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Publication numberUS3901373 A
Publication typeGrant
Publication dateAug 26, 1975
Filing dateAug 21, 1973
Priority dateAug 25, 1972
Also published asDE2241776A1
Publication numberUS 3901373 A, US 3901373A, US-A-3901373, US3901373 A, US3901373A
InventorsWilly Rudzinat
Original AssigneeHauni Werke Koerber & Co Kg
Export CitationBiBTeX, EndNote, RefMan
External Links: USPTO, USPTO Assignment, Espacenet
Conveyor for cigarettes or the like
US 3901373 A
Abstract  available in
Images(4)
Previous page
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Claims  available in
Description  (OCR text may contain errors)

United States Patent 91 Rudzinat 1 Aug. 26, 1975 CONVEYOR FOR CIGARETTES OR THE LIKE [75] Inventor: Willy Rudzinat,Dassendorf,

Germany [30] Foreign Application Priority Data Aug. 25, 1972 Germany 2241776 [52] US. Cl. 198/20 C; 198/25 [51] Int. Cl. B65G 47/00 [58] Field of Search 198/20 C, 25, 31 AA, 20,

[56] References Cited UNITED STATES PATENTS 8/1971 Schubert 198/20 C 3,603,445 9/1971 Zauschn, 3,664,891 5/1972 Schubert et al 198/31 AA FOREIGN PATENTS OR APPLICATIONS 439,337 12/1935 United Kingdom l98/20C Primary Examiner-Richard A. Schacher Assistant ExaminerJames M. Slattery Attorney, Agent, or FirmMichael S. Striker 5 7 ABSTRACT A suction conveyor for transport of cigarettes, adhesive-coated uniting bands and/or other commodities which constitute or form part of smokers products along an arcuate path between a first and a second transfer station has a rotary hollow cylindrical envelope provided with radially inwardly extending suction ports which attract the commodities during transport from the first to the second station and communicate with an arcuate suction chamber between the internal surface of theenvelope and the external surface of a stationary cylindrical core. The suction chamber extends between the two stations and its cross-sectional area is selected in such a way that one or more ports can attract a single commodity or a few commodities while the other ports are free to communicate with the atmosphere. Those ends of the suction chamber which are adjacentto the two transfer stations communicate with outer ends of radial channels which are machined into the core and whose inner ends are connected with a suction fan by way of an axial bore in the core. The peripheral surface of the cylindrical envelope is smooth or is provided with axially parallel flutes for rod-shaped commodities which are to be transported sideways.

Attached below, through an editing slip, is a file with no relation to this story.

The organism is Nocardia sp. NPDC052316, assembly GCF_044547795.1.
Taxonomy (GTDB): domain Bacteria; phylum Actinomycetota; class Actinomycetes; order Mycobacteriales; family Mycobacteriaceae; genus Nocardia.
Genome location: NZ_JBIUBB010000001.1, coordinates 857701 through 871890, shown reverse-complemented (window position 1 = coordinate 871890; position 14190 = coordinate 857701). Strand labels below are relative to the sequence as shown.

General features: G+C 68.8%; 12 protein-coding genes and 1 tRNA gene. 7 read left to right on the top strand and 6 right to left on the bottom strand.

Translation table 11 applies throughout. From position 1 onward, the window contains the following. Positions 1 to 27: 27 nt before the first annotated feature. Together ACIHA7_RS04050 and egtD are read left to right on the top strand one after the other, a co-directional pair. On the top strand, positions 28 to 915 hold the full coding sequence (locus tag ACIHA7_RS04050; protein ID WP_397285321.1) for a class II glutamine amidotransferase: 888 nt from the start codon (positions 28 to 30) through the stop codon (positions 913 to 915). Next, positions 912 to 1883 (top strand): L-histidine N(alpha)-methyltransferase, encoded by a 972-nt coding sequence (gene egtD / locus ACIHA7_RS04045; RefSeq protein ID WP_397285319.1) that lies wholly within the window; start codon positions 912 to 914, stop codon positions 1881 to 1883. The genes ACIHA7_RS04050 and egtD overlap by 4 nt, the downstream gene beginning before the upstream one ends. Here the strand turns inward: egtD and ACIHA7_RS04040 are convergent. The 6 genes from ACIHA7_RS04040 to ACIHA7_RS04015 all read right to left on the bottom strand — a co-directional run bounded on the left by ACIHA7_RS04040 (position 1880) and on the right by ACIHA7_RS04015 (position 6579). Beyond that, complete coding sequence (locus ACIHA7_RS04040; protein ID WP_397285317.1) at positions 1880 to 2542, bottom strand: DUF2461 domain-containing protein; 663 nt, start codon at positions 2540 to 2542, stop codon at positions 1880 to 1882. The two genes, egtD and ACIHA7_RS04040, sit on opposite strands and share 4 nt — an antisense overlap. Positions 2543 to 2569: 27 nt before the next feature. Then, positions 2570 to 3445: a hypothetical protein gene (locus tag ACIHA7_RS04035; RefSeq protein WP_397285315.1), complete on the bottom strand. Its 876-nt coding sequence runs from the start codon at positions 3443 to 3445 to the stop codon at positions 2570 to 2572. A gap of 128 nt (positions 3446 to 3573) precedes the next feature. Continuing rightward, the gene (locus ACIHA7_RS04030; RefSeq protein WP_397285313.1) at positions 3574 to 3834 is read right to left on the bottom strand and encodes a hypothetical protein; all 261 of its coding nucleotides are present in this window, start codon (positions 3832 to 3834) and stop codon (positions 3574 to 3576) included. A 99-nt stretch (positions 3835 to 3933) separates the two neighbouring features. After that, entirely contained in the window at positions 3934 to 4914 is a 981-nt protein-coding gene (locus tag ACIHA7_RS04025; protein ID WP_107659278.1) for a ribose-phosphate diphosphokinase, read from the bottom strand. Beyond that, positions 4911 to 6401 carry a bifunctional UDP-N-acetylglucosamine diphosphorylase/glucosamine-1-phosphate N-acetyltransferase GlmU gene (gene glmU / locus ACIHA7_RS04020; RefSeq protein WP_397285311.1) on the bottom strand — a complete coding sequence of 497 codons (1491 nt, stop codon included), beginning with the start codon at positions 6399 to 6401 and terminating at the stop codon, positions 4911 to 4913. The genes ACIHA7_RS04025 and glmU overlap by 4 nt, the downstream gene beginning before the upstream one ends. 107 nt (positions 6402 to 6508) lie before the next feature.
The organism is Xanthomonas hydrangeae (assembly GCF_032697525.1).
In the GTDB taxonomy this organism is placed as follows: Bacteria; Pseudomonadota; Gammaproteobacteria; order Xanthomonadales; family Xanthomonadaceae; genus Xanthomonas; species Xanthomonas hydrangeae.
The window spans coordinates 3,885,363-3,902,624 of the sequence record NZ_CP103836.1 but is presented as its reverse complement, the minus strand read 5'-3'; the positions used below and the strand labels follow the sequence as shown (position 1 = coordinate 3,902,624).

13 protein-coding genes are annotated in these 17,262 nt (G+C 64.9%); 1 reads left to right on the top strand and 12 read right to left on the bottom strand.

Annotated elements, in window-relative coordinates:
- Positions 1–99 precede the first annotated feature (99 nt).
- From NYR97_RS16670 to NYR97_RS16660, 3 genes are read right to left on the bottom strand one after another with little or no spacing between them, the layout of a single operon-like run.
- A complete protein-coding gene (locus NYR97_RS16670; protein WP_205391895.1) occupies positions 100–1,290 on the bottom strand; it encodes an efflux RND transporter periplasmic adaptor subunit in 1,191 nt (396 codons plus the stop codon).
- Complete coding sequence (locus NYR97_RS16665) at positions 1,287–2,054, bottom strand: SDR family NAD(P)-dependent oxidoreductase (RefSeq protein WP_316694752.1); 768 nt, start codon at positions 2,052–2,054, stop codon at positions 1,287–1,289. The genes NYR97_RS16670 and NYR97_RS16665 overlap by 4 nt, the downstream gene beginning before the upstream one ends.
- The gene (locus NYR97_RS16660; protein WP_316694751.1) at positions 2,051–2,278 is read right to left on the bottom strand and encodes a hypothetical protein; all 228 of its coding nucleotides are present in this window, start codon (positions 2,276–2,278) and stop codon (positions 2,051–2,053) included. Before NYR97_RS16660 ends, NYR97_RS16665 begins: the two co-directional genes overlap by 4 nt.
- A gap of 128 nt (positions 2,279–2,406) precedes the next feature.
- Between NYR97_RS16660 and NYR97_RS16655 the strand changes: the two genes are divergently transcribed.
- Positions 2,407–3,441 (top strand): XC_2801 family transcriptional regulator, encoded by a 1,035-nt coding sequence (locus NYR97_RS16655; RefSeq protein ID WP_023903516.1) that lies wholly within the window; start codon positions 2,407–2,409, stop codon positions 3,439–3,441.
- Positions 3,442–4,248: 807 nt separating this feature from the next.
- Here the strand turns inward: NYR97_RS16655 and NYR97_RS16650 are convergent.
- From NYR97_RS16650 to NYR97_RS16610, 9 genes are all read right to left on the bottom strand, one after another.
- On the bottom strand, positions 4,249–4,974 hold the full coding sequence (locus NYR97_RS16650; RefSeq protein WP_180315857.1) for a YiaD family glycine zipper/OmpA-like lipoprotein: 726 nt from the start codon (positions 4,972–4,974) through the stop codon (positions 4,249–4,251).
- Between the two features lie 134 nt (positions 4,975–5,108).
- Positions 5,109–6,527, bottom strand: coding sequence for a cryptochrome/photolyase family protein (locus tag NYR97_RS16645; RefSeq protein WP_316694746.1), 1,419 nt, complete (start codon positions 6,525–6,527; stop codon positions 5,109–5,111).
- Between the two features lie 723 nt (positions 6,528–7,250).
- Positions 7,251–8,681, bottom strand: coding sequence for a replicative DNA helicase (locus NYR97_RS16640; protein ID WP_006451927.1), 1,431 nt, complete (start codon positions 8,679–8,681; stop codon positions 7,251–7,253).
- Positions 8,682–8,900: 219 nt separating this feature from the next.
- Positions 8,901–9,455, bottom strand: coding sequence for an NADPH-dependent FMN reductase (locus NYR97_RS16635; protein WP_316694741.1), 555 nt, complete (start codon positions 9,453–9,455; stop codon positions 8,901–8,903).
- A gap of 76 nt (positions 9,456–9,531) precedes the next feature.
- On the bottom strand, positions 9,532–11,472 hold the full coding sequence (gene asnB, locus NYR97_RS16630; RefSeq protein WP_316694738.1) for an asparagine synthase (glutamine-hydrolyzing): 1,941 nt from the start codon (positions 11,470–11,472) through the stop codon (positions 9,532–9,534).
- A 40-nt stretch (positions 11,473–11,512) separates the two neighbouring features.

15 Claims, 6 Drawing Figures PATENTED Auszslsvs" SHEET 1 0F 4 PATENTED 2 975 sum 2 OF 4 PATENTEU AUG 2 81975 sum u 0F 4 CONVEYOR FOR CIGARETTES OR THE LIKE BACKGROUND OF THE INVENTION The present invention relates to apparatus for transporting cigarettes, cigars, cigarillos, filter rod sections, webs or bands of adhesive-coated or uncoated wrapping material and/or other components of smokers products. More particularly, the invention relates to improvements in conveyors which are used to transport portions of or entire smokers products in machines for the making and/or treatment of such products, for example, in cigarette rod making machines, filter cigarette making machines, filter rod making machines and/orothers. Still more particularly, the invention relates to improvements in apparatus embodying one or more endless conveyors (normally in the form of drums or rollers) which are used to transport portions of or entire smokers products from a first to a second transfer station and are designed to attract the products by suction so that the products cannot leavea predetermined path under the action of inertia, centrifugal force and/or gravity, i